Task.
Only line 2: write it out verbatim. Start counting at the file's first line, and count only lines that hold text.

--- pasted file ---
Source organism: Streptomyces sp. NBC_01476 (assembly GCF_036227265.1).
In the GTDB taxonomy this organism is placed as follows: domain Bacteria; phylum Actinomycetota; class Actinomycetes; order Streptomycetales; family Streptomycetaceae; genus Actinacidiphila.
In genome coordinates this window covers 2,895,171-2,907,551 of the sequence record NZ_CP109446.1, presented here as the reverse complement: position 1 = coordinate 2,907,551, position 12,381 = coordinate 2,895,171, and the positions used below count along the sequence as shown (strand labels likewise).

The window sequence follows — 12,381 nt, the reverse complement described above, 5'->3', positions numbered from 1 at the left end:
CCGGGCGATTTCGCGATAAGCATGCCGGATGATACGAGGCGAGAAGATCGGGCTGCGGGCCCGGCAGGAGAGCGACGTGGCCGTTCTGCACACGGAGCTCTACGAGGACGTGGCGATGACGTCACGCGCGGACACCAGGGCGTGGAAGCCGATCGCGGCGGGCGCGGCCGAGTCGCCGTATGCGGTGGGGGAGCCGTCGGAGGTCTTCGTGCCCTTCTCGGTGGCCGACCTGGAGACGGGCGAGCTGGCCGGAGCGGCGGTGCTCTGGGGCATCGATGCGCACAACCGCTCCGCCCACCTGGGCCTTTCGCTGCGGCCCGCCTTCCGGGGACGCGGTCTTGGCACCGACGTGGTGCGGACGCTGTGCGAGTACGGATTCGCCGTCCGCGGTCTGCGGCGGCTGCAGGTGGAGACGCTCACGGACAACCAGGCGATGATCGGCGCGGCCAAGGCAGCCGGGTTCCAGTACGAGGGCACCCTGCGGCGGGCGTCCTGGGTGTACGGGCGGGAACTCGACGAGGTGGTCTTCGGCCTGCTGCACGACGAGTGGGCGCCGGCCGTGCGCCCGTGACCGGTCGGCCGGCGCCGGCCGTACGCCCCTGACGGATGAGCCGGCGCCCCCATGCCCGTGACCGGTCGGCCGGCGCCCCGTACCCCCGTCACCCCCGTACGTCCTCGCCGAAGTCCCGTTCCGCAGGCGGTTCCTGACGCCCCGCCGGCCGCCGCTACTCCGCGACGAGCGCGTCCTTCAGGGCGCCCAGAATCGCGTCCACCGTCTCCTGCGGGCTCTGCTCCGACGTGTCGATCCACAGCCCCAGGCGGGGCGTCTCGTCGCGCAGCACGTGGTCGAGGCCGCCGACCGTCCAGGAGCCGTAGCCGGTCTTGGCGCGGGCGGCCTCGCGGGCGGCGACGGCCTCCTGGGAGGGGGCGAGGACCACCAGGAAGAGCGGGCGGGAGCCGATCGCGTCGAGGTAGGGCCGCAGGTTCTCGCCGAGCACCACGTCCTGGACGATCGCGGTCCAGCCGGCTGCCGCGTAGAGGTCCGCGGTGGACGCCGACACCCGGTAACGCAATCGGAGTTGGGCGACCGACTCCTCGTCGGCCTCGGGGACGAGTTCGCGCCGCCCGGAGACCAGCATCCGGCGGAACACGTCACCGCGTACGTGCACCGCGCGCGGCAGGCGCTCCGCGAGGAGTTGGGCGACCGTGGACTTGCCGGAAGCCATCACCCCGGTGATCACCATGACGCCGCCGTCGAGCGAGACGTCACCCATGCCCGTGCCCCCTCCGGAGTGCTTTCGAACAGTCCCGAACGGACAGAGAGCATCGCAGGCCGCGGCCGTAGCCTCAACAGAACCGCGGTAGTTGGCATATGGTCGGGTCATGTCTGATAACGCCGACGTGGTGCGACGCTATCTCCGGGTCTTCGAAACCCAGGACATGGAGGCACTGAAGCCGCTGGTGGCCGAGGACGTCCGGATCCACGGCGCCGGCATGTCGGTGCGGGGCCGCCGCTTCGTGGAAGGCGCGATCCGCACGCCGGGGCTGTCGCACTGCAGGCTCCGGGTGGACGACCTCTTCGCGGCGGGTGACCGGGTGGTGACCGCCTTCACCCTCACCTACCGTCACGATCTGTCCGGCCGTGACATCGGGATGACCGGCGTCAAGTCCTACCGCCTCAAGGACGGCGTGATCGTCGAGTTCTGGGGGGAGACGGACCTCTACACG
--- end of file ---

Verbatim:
In the GTDB taxonomy this organism is placed as follows: domain Bacteria; phylum Actinomycetota; class Actinomycetes; order Streptomycetales; family Streptomycetaceae; genus Actinacidiphila.